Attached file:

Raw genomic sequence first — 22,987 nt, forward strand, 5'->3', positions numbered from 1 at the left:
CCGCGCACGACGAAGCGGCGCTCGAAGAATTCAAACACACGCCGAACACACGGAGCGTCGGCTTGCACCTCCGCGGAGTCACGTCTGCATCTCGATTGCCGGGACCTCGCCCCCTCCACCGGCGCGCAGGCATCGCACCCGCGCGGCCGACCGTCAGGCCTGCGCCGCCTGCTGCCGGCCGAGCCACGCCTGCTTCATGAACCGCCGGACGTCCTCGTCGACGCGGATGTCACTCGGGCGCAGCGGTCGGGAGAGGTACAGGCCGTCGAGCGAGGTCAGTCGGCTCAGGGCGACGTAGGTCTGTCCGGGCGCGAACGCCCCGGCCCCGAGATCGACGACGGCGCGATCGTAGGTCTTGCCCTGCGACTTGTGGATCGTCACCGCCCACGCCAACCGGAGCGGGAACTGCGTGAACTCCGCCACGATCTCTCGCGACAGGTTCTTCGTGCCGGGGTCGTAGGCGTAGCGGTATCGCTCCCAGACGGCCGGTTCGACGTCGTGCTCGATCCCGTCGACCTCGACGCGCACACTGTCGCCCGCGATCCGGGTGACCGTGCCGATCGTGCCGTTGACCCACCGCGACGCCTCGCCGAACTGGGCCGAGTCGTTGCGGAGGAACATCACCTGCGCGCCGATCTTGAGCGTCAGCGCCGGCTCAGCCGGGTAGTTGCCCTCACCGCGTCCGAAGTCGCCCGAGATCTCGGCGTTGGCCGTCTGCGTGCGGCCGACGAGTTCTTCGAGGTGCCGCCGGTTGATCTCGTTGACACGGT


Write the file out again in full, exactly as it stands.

Raw genomic sequence first — 22,987 nt, forward strand, 5'->3', positions numbered from 1 at the left:
CCGCGCACGACGAAGCGGCGCTCGAAGAATTCAAACACACGCCGAACACACGGAGCGTCGGCTTGCACCTCCGCGGAGTCACGTCTGCATCTCGATTGCCGGGACCTCGCCCCCTCCACCGGCGCGCAGGCATCGCACCCGCGCGGCCGACCGTCAGGCCTGCGCCGCCTGCTGCCGGCCGAGCCACGCCTGCTTCATGAACCGCCGGACGTCCTCGTCGACGCGGATGTCACTCGGGCGCAGCGGTCGGGAGAGGTACAGGCCGTCGAGCGAGGTCAGTCGGCTCAGGGCGACGTAGGTCTGTCCGGGCGCGAACGCCCCGGCCCCGAGATCGACGACGGCGCGATCGTAGGTCTTGCCCTGCGACTTGTGGATCGTCACCGCCCACGCCAACCGGAGCGGGAACTGCGTGAACTCCGCCACGATCTCTCGCGACAGGTTCTTCGTGCCGGGGTCGTAGGCGTAGCGGTATCGCTCCCAGACGGCCGGTTCGACGTCGTGCTCGATCCCGTCGACCTCGACGCGCACACTGTCGCCCGCGATCCGGGTGACCGTGCCGATCGTGCCGTTGACCCACCGCGACGCCTCGCCGAACTGGGCCGAGTCGTTGCGGAGGAACATCACCTGCGCGCCGATCTTGAGCGTCAGCGCCGGCTCAGCCGGGTAGTTGCCCTCACCGCGTCCGAAGTCGCCCGAGATCTCGGCGTTGGCCGTCTGCGTGCGGCCGACGAGTTCTTCGAGGTGCCGCCGGTTGATCTCGTTGACACGGT